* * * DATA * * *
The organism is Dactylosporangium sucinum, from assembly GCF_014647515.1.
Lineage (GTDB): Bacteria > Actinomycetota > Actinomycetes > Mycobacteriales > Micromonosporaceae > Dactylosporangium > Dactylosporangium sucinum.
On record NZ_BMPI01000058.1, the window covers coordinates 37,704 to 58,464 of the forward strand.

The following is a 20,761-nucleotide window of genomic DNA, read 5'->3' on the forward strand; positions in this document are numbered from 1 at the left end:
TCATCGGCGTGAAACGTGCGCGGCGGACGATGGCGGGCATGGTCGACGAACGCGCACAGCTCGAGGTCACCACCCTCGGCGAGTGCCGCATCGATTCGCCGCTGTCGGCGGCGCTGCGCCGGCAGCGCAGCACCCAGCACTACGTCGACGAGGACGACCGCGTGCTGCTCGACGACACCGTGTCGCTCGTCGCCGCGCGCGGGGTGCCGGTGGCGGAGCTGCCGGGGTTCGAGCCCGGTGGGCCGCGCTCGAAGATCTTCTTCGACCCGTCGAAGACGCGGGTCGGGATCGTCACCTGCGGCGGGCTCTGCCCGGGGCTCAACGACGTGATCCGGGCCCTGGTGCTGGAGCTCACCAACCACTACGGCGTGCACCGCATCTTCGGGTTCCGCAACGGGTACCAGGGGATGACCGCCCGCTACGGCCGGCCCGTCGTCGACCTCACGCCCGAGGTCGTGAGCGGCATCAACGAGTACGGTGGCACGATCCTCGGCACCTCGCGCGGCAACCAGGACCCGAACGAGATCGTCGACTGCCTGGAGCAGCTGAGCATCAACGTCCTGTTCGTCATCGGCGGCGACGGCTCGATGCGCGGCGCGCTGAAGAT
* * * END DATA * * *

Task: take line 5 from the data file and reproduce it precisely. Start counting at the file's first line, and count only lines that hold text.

TCATCGGCGTGAAACGTGCGCGGCGGACGATGGCGGGCATGGTCGACGAACGCGCACAGCTCGAGGTCACCACCCTCGGCGAGTGCCGCATCGATTCGCCGCTGTCGGCGGCGCTGCGCCGGCAGCGCAGCACCCAGCACTACGTCGACGAGGACGACCGCGTGCTGCTCGACGACACCGTGTCGCTCGTCGCCGCGCGCGGGGTGCCGGTGGCGGAGCTGCCGGGGTTCGAGCCCGGTGGGCCGCGCTCGAAGATCTTCTTCGACCCGTCGAAGACGCGGGTCGGGATCGTCACCTGCGGCGGGCTCTGCCCGGGGCTCAACGACGTGATCCGGGCCCTGGTGCTGGAGCTCACCAACCACTACGGCGTGCACCGCATCTTCGGGTTCCGCAACGGGTACCAGGGGATGACCGCCCGCTACGGCCGGCCCGTCGTCGACCTCACGCCCGAGGTCGTGAGCGGCATCAACGAGTACGGTGGCACGATCCTCGGCACCTCGCGCGGCAACCAGGACCCGAACGAGATCGTCGACTGCCTGGAGCAGCTGAGCATCAACGTCCTGTTCGTCATCGGCGGCGACGGCTCGATGCGCGGCGCGCTGAAGAT